• To reduce body fat, you need to put your body in a state where it will use some of your existing body fat stores every day.  This is surprisingly simple once you understand what is happening.  First you need to adjust your body so that the level of glucose goes low regularly and when this happens it will switch over to consuming body fat. By eating more protein, up to 1.5 grams for each Kg of body weight, a little more fat, and cutting down on carbohydrates from processed foods, sugar and grains you will train your body to use up stored fat reserves.  Carbohydrates are sugars and it is these that convert to fat in your body.
  • While you are making these changes, a very healthy change is to minimize the use of vegetable oils and replace these with olive oil, coconut oil, flax seed oil or avocado oils.  If you are happy to eat animal sourced food then anima fats, eggs, liver, chicken, red meat etc.  are all excellent sources of nutrients.  Most food outlets fry in vegetable oils so best to avoid these if you can as they can be toxic long term.  If you thought that meat could increase your risk of cancer then be aware that this is another myth spread by people who want to change your diet for their benefit, not for your health. Research shows that colon cancer is actually higher in vegetarians than meat eaters.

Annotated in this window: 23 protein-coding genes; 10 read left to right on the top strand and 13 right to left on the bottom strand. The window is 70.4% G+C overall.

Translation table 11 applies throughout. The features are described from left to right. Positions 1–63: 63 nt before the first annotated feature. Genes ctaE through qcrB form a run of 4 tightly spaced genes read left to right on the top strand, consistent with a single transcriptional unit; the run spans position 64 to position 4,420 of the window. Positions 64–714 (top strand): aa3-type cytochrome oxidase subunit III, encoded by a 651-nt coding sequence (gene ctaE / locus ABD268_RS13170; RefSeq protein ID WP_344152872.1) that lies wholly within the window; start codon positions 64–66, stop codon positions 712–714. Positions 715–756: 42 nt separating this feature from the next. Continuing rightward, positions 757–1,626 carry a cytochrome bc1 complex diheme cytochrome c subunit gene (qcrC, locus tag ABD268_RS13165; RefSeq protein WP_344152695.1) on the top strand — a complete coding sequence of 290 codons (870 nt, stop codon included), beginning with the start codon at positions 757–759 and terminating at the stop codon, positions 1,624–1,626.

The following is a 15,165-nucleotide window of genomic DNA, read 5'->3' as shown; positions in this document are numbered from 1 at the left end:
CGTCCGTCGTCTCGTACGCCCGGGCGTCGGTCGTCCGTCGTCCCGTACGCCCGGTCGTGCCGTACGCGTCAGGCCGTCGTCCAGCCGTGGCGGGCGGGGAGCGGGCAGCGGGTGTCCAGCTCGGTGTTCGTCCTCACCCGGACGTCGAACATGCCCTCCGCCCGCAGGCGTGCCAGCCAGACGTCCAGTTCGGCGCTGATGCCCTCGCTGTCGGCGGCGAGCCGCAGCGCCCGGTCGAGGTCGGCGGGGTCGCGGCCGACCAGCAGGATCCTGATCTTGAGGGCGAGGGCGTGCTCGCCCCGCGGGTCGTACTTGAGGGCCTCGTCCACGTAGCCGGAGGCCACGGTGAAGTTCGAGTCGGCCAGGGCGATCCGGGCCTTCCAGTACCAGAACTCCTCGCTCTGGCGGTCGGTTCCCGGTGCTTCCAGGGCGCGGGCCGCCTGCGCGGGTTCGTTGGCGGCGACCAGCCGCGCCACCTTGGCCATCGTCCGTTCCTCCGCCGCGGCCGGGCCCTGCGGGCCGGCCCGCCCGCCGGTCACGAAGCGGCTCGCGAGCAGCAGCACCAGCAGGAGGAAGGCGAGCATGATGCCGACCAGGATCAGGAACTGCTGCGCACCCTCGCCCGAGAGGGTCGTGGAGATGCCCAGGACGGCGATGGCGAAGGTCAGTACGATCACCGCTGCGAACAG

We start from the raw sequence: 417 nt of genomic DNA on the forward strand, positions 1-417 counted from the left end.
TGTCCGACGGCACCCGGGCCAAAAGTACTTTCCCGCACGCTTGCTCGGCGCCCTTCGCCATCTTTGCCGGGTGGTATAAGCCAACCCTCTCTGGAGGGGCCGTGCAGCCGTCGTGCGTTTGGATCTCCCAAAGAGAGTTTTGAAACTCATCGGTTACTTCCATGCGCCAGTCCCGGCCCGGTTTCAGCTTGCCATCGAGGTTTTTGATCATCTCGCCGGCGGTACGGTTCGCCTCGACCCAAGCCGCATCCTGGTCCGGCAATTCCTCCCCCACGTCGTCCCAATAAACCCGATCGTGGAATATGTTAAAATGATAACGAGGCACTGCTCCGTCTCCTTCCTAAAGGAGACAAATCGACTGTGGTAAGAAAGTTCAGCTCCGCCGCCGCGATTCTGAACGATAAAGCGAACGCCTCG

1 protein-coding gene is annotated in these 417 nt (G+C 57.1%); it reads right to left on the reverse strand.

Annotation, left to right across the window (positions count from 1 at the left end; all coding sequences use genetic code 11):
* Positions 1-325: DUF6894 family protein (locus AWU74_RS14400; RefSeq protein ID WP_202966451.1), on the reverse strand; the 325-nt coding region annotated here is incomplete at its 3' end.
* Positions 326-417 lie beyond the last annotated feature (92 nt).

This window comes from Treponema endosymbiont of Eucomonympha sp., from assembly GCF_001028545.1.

• Over a short time you will find that you no longer feel hungry between meals.  You should adapt to this by only eating when you are hungry and stop once you feel full.  At this stage you might like to consider intermittent fasting with my recommendation being to give up breakfast and switch to only 2 meals a day and don’t have any snacks between meals.  This can result in you eating lunch and dinner then having about 16-18 hours of evening, night and next morning when you only drink water or similar.